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Sep 2017 | Tax & Spend

Letter from the Editor
Tyler Sutton, Editor-in-Chief

TAX & SPEND

Social media in politics, changing demographics, and the rise of populist movements are just a few of the mega trends contributing to the swell of anti-government spending rhetoric around the world. Calls for tax cuts and reducing wasteful government expenditures are amplified by Twitter and by boisterous world (and local) leaders.

Balancing fiscal prudence with strategic public investments is an important endeavour – one that is buoyed by the ongoing constructive debate between the “right” and the “left.” Unfortunately, this discussion is often soured by the simplification of public service delivery as the “spending” of taxpayer money. The statement “tax & spend” leads one to believe that the purpose of taxation is solely to provide governments with the ability to buy things – staff time, tangible capital assets and so on. Really, the purpose of taxation (along with other forms of government revenue generation) should be to pool resources for strategic long-term public investment: Tax & Invest. After all, the goal of public service delivery is not to spend money, but rather to invest in outcomes.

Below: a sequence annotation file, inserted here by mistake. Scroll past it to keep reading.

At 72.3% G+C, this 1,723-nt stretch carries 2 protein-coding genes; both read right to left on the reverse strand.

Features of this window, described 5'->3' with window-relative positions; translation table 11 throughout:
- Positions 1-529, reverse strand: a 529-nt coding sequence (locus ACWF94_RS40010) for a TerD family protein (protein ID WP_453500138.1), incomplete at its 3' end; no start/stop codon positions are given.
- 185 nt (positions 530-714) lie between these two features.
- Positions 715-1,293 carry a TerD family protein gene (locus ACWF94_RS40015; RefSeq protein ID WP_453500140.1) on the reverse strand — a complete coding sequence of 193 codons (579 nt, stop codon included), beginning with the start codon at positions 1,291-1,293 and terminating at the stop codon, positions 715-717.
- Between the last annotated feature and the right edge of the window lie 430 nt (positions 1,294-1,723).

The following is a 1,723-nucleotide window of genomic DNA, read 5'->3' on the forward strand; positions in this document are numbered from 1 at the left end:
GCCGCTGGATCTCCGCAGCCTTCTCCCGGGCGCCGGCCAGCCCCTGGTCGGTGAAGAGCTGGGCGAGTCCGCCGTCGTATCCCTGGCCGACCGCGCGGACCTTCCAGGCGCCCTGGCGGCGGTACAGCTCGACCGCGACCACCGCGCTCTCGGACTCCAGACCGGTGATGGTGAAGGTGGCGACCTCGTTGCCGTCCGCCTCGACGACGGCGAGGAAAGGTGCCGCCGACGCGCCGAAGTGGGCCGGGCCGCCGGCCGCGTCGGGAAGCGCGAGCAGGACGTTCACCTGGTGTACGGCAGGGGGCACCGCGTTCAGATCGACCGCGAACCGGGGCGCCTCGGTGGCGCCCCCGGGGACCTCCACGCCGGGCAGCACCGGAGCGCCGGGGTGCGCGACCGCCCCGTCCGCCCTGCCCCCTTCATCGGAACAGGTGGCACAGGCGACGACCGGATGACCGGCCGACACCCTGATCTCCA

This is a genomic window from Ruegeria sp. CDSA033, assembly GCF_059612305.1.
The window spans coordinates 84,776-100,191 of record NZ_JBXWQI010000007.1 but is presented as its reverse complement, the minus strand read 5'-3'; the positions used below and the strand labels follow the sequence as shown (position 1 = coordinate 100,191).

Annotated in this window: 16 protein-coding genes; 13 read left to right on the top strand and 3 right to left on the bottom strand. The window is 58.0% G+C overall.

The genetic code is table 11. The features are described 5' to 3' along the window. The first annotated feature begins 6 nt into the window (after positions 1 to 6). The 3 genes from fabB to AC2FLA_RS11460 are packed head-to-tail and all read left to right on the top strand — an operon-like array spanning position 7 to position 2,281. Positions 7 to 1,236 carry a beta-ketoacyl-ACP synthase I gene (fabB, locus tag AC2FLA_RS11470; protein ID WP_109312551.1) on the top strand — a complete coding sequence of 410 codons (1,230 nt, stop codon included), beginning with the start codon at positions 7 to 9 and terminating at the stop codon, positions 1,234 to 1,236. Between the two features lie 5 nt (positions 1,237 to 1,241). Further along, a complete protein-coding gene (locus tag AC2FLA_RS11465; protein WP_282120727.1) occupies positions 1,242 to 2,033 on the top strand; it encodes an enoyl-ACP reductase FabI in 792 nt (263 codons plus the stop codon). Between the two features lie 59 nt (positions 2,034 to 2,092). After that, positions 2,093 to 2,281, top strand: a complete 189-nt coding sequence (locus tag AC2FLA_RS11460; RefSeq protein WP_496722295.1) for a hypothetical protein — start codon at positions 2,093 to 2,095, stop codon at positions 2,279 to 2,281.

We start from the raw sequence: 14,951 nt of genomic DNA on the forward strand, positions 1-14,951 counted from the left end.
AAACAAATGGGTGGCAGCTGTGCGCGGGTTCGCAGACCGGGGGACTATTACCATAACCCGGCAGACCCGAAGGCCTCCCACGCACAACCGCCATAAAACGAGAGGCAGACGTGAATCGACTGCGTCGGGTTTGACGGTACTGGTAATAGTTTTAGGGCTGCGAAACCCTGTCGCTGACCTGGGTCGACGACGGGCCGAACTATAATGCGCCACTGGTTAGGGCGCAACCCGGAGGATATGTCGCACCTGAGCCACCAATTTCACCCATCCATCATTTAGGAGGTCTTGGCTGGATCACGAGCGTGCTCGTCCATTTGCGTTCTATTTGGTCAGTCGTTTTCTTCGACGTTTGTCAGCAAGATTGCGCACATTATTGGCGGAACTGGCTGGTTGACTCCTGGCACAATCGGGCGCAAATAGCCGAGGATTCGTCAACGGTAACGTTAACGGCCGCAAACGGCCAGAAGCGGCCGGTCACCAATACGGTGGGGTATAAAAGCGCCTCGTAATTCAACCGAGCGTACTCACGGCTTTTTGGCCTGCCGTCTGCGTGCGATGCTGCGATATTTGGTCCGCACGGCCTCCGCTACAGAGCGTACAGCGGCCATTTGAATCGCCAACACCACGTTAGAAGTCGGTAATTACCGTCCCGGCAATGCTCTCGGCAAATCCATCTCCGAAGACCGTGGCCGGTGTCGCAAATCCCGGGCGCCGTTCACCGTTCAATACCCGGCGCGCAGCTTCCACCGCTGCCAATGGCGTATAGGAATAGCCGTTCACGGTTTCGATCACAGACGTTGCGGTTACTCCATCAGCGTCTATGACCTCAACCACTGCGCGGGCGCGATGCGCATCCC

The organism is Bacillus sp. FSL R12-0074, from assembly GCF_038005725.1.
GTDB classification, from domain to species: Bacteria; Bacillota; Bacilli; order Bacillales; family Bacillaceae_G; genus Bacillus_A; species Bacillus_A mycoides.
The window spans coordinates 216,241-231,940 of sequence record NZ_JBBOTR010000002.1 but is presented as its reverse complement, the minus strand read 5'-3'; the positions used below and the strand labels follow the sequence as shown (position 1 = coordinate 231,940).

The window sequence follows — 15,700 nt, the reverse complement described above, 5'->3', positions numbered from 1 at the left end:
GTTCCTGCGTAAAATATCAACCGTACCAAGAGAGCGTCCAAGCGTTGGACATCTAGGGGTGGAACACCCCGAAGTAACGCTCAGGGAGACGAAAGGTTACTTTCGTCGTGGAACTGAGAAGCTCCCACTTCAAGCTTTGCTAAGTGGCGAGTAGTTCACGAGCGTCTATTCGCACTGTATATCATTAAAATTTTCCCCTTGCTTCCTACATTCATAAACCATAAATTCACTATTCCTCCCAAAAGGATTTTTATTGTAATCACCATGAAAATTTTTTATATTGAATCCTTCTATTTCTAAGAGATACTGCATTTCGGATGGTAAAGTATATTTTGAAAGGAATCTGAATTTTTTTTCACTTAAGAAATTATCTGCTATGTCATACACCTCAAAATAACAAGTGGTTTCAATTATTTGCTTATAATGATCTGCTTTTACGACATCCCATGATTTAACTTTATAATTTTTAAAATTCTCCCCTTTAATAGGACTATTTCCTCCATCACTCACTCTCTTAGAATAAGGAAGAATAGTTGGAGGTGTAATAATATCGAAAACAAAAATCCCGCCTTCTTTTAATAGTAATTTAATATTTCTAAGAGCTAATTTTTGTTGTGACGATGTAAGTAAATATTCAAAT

For public servants operating at all levels of government, navigating the murky waters of partisan politics, limited capacity, and constrained fiscal resources makes strategic financial management that much more elusive. This issue of the Public Sector Digest features case studies, best practices and insights meant to facilitate long-term financial decision-making in the public sector, despite the many impediments.    

For the municipal finance manager of a small community – trying to keep up with legislative requirements while meeting the demands of city council – Trevor Pinn of the Town of Parry Sound offers tangible recommendations in his piece: Municipal Financial Policies Aren’t Just for the Big Guys. For the finance officer of a major state or provincial government – looking for innovative solutions to the intractable challenges of a fiscally-strapped government – I recommend the latest editorial submission from the Government Finance Officers Association (GFOA) entitled A New Approach to Financial Sustainability. Finally, for those hoping for a brighter future in municipal finance, Trent University’s Harry Kitchen and PSD’s Stefanie Fisher both explore current debates and opportunities in introducing new sources of revenue for local government.

As we approach elections in 2018 across several jurisdictions and levels of government, it will be imperative that government finance officers lay a foundation now for sound fiscal management. Regardless of whether incoming elected representatives campaign on tightening up government expenditures or making strategic investments in new programming, a strong framework for long-term financial planning will help build continuity and sustainability in public sector organizations. 

 
Tyler Sutton, Editor-in-Chief
Public Sector Digest